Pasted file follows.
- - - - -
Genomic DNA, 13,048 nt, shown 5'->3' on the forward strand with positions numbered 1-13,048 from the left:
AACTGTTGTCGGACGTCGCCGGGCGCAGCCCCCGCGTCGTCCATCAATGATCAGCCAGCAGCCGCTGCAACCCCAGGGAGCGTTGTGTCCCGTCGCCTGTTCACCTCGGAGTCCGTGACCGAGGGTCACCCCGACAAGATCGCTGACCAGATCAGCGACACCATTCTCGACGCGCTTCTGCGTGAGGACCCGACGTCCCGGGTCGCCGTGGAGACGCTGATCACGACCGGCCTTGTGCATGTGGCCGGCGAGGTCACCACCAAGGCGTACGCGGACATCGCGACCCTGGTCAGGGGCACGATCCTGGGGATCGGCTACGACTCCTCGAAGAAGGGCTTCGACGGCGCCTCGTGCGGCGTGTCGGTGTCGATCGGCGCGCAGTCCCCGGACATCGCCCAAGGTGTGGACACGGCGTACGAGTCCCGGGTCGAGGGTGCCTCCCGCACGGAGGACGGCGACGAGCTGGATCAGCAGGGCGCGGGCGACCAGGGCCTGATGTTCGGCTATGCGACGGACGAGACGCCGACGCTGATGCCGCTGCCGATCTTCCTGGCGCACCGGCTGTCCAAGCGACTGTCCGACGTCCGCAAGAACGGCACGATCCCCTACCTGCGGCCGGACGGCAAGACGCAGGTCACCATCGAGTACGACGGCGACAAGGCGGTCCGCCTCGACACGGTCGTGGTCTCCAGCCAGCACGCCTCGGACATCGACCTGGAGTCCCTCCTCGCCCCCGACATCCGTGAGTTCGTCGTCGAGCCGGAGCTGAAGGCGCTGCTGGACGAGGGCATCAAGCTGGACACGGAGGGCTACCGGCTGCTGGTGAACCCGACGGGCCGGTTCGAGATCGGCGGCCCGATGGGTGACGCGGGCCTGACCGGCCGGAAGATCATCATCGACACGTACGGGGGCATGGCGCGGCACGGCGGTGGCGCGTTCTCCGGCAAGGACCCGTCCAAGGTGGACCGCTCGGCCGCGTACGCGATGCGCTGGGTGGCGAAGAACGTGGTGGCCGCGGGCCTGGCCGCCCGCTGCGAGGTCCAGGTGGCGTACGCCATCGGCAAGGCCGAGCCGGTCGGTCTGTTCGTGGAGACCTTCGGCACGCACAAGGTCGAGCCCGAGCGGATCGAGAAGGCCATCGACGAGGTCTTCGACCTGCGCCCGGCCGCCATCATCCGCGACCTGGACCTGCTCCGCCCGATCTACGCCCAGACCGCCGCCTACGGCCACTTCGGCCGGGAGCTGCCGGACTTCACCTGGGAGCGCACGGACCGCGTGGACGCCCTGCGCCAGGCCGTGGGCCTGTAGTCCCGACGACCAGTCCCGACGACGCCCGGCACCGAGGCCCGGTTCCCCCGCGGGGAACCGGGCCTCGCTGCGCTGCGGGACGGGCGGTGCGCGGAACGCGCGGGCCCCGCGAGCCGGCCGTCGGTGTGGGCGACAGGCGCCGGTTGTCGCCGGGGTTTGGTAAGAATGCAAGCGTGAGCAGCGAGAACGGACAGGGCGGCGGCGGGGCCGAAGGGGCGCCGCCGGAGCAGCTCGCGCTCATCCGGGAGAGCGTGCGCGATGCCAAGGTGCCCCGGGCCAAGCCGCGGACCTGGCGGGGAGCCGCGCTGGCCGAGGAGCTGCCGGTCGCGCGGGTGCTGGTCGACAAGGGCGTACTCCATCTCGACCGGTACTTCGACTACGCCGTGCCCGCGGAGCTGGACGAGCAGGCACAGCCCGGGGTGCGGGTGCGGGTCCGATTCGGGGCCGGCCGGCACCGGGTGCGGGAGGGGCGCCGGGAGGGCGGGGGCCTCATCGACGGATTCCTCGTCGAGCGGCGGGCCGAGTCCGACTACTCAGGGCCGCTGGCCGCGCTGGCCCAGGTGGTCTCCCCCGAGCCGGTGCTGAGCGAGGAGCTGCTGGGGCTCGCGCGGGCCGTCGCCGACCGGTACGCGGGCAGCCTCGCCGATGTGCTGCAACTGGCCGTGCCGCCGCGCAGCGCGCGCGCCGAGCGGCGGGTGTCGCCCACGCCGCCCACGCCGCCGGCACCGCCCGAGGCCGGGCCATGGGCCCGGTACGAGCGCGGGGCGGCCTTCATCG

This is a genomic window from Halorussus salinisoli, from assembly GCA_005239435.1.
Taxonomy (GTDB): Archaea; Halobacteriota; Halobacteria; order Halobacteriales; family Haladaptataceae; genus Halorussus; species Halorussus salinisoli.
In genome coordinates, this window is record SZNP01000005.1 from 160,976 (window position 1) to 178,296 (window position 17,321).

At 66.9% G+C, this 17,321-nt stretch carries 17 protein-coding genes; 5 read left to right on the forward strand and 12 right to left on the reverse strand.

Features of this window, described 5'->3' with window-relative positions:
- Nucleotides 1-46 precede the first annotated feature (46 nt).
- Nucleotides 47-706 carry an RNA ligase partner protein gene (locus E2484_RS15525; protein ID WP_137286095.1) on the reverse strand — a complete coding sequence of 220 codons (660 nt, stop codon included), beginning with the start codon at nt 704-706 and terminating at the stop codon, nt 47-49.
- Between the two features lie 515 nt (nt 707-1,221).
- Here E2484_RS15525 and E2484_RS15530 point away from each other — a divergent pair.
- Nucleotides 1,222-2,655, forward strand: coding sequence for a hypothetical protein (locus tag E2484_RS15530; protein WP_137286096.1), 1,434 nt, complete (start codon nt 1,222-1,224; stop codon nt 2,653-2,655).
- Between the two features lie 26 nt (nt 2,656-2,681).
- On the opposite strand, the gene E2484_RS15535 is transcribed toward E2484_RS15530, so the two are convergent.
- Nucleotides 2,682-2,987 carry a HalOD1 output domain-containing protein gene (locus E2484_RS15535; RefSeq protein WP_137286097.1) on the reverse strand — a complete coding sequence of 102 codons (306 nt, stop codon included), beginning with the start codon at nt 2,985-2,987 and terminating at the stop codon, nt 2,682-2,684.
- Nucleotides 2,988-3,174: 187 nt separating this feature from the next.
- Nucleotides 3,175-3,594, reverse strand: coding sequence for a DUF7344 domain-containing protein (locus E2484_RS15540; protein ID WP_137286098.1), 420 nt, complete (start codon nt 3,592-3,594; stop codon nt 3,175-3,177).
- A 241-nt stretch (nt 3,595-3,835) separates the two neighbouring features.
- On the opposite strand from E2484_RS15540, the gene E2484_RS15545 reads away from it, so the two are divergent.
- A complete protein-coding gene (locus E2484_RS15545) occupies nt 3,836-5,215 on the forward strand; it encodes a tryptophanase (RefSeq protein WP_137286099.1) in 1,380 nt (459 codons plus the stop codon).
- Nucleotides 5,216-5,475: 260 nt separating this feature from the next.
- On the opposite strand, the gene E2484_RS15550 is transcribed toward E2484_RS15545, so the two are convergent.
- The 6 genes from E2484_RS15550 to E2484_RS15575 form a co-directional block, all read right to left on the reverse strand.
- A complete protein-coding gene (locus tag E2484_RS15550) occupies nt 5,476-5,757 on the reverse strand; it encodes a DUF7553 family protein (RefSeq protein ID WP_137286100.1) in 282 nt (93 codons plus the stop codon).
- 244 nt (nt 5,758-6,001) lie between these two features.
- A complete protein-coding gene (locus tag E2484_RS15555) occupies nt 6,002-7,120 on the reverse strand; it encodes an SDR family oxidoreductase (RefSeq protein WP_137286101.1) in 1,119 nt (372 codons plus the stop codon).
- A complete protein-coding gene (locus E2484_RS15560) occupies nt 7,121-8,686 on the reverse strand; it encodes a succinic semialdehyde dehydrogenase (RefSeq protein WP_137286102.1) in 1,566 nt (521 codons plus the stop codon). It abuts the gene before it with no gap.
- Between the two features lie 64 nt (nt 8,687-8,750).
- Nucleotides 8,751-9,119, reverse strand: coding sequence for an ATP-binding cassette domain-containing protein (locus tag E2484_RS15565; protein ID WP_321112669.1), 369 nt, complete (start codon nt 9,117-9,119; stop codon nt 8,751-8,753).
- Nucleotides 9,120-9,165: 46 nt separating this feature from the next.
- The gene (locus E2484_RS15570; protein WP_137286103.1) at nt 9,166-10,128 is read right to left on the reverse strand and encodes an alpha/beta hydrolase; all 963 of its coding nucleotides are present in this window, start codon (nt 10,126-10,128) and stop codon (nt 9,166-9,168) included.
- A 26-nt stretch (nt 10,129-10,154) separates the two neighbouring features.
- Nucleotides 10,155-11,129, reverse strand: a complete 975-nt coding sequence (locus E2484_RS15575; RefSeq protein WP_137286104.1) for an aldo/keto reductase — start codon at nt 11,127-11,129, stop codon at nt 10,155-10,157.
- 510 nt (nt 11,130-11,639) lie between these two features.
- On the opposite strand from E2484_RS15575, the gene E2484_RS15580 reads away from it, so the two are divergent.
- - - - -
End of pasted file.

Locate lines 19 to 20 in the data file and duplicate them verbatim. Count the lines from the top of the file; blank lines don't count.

- On the opposite strand from E2484_RS15540, the gene E2484_RS15545 reads away from it, so the two are divergent.
- A complete protein-coding gene (locus E2484_RS15545) occupies nt 3,836-5,215 on the forward strand; it encodes a tryptophanase (RefSeq protein WP_137286099.1) in 1,380 nt (459 codons plus the stop codon).